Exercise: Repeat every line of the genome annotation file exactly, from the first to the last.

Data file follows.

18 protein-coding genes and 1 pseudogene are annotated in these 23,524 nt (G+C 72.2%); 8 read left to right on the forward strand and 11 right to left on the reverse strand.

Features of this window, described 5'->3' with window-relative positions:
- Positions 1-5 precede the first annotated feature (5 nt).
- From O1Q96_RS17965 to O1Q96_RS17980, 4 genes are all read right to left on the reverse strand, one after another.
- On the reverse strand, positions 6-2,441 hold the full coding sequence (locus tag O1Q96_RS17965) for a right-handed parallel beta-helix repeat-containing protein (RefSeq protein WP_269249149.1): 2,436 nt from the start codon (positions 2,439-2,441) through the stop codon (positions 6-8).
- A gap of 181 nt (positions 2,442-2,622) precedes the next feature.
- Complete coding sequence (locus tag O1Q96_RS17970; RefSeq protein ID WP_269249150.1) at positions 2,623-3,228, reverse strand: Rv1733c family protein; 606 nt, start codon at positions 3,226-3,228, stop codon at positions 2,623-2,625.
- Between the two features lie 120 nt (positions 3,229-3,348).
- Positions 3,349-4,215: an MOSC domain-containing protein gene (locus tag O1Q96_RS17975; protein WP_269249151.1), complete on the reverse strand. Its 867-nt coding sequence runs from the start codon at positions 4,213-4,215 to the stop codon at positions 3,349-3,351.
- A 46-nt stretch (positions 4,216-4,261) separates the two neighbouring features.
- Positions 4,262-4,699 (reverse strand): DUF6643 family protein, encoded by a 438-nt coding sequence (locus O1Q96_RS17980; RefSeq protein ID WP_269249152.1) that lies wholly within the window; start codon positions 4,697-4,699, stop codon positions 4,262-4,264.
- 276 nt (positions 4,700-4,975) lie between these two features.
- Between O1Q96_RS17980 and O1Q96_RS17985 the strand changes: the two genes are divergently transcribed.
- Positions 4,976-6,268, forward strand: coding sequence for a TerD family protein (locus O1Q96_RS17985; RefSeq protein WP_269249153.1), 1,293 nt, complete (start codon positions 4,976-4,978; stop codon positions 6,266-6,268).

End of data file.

18 protein-coding genes and 1 pseudogene are annotated in these 23,524 nt (G+C 72.2%); 8 read left to right on the forward strand and 11 right to left on the reverse strand.

Features of this window, described 5'->3' with window-relative positions:
- Positions 1-5 precede the first annotated feature (5 nt).
- From O1Q96_RS17965 to O1Q96_RS17980, 4 genes are all read right to left on the reverse strand, one after another.
- On the reverse strand, positions 6-2,441 hold the full coding sequence (locus tag O1Q96_RS17965) for a right-handed parallel beta-helix repeat-containing protein (RefSeq protein WP_269249149.1): 2,436 nt from the start codon (positions 2,439-2,441) through the stop codon (positions 6-8).
- A gap of 181 nt (positions 2,442-2,622) precedes the next feature.
- Complete coding sequence (locus tag O1Q96_RS17970; RefSeq protein ID WP_269249150.1) at positions 2,623-3,228, reverse strand: Rv1733c family protein; 606 nt, start codon at positions 3,226-3,228, stop codon at positions 2,623-2,625.
- Between the two features lie 120 nt (positions 3,229-3,348).
- Positions 3,349-4,215: an MOSC domain-containing protein gene (locus tag O1Q96_RS17975; protein WP_269249151.1), complete on the reverse strand. Its 867-nt coding sequence runs from the start codon at positions 4,213-4,215 to the stop codon at positions 3,349-3,351.
- A 46-nt stretch (positions 4,216-4,261) separates the two neighbouring features.
- Positions 4,262-4,699 (reverse strand): DUF6643 family protein, encoded by a 438-nt coding sequence (locus O1Q96_RS17980; RefSeq protein ID WP_269249152.1) that lies wholly within the window; start codon positions 4,697-4,699, stop codon positions 4,262-4,264.
- 276 nt (positions 4,700-4,975) lie between these two features.
- Between O1Q96_RS17980 and O1Q96_RS17985 the strand changes: the two genes are divergently transcribed.
- Positions 4,976-6,268, forward strand: coding sequence for a TerD family protein (locus O1Q96_RS17985; RefSeq protein WP_269249153.1), 1,293 nt, complete (start codon positions 4,976-4,978; stop codon positions 6,266-6,268).